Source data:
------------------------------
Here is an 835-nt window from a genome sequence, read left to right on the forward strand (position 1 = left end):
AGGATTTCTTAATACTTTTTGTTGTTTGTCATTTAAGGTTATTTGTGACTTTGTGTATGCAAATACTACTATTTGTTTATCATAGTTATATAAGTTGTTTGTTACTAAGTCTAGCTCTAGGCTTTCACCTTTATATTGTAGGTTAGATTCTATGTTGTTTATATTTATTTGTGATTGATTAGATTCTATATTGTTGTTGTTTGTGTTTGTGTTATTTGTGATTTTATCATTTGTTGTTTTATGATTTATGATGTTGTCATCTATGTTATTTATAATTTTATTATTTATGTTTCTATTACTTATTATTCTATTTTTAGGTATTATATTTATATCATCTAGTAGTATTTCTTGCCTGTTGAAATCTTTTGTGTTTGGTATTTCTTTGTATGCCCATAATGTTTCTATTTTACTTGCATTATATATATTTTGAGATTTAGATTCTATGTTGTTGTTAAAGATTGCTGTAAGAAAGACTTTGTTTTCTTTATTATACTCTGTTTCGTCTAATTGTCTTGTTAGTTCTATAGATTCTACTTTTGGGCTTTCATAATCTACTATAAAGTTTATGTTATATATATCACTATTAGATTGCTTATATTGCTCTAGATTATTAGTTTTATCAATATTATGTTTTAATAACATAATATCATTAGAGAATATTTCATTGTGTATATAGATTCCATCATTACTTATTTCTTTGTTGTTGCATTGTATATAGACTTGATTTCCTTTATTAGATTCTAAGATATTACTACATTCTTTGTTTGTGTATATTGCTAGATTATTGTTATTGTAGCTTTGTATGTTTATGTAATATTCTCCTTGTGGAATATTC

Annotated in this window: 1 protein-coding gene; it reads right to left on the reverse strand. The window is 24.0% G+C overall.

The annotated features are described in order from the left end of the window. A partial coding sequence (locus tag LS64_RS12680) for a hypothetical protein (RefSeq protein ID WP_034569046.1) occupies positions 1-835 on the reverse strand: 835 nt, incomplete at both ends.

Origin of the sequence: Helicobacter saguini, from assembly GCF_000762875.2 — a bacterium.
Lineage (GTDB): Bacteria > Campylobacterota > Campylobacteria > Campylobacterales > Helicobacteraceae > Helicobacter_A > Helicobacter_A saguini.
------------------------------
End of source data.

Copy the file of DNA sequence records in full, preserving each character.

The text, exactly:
Here is an 835-nt window from a genome sequence, read left to right on the forward strand (position 1 = left end):
AGGATTTCTTAATACTTTTTGTTGTTTGTCATTTAAGGTTATTTGTGACTTTGTGTATGCAAATACTACTATTTGTTTATCATAGTTATATAAGTTGTTTGTTACTAAGTCTAGCTCTAGGCTTTCACCTTTATATTGTAGGTTAGATTCTATGTTGTTTATATTTATTTGTGATTGATTAGATTCTATATTGTTGTTGTTTGTGTTTGTGTTATTTGTGATTTTATCATTTGTTGTTTTATGATTTATGATGTTGTCATCTATGTTATTTATAATTTTATTATTTATGTTTCTATTACTTATTATTCTATTTTTAGGTATTATATTTATATCATCTAGTAGTATTTCTTGCCTGTTGAAATCTTTTGTGTTTGGTATTTCTTTGTATGCCCATAATGTTTCTATTTTACTTGCATTATATATATTTTGAGATTTAGATTCTATGTTGTTGTTAAAGATTGCTGTAAGAAAGACTTTGTTTTCTTTATTATACTCTGTTTCGTCTAATTGTCTTGTTAGTTCTATAGATTCTACTTTTGGGCTTTCATAATCTACTATAAAGTTTATGTTATATATATCACTATTAGATTGCTTATATTGCTCTAGATTATTAGTTTTATCAATATTATGTTTTAATAACATAATATCATTAGAGAATATTTCATTGTGTATATAGATTCCATCATTACTTATTTCTTTGTTGTTGCATTGTATATAGACTTGATTTCCTTTATTAGATTCTAAGATATTACTACATTCTTTGTTTGTGTATATTGCTAGATTATTGTTATTGTAGCTTTGTATGTTTATGTAATATTCTCCTTGTGGAATATTC

Annotated in this window: 1 protein-coding gene; it reads right to left on the reverse strand. The window is 24.0% G+C overall.

The annotated features are described in order from the left end of the window. A partial coding sequence (locus tag LS64_RS12680) for a hypothetical protein (RefSeq protein ID WP_034569046.1) occupies positions 1-835 on the reverse strand: 835 nt, incomplete at both ends.

Origin of the sequence: Helicobacter saguini, from assembly GCF_000762875.2 — a bacterium.
Lineage (GTDB): Bacteria > Campylobacterota > Campylobacteria > Campylobacterales > Helicobacteraceae > Helicobacter_A > Helicobacter_A saguini.